The Ministry says that 31 people are suspected to contracted the disease, followed by Arua with 13 cases while neighbouring cases of Koboko and Maracha have each reported two cases.
The source of the disease is not confirmed yet but the Ministry of Health says that in Adjumani, the reported cases are in the three sub-counties that are hosting the refugees who are fleeing the current violence in South Sudan.
The Ministry of Health has expressed concern of the potential for the disease to spread rapidly since the affected sub-counties of Dzaipi, Adropi and Arinyapi share borders with South Sudan where weekly markets are likely to amplify the transmission.
The Ministry of Health says it has put in place measures including a national task force and dispatching a team of experts to the affected areas to beef up local health teams.
The Ministry adds that it has also dispatched drugs to the region and asked WHO for further support.
The ministry warns that Meningitis is a serious bacterial infection that attacks the brain and spinal cord. It can cause severe brain damage and may kill easily in untreated.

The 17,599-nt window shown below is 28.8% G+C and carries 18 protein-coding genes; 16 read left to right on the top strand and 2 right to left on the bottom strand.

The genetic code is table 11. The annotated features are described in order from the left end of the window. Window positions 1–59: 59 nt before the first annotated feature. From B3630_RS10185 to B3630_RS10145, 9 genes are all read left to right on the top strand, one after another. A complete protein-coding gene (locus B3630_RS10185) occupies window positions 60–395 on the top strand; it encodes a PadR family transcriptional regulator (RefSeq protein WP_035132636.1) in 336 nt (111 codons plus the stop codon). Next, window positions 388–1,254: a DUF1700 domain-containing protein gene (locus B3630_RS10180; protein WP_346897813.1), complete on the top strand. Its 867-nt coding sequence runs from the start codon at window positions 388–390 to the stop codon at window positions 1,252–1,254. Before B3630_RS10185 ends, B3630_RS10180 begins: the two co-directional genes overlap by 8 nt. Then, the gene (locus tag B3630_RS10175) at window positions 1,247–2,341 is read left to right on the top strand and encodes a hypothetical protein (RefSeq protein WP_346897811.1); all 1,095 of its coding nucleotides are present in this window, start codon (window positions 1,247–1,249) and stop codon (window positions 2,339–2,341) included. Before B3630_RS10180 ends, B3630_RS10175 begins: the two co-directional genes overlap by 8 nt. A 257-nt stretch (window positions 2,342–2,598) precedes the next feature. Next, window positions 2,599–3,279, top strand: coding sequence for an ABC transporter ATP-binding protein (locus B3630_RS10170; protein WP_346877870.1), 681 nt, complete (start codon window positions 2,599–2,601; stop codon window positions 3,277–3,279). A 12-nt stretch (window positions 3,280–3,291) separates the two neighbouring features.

The Ministry adds that the disease is transmitted from one person to another through droplets of respiratory or throat secretions from the affected person. This means that close contact with the affected persons including kissing, sneezing or coughing or living in close quarters and sharing or drinks and eats with infected persons can spread the disease.
In a statement singed by the Commissioner for Community Health Dr. Anthony Mbonye, the Ministry has directed health officers to stop what it calls unnecessary gatherings in the affected districts.
The ministry cites symptoms of the disease as being; A stiff neck, high fever, sensitivity to light, confusion, headaches and vomiting.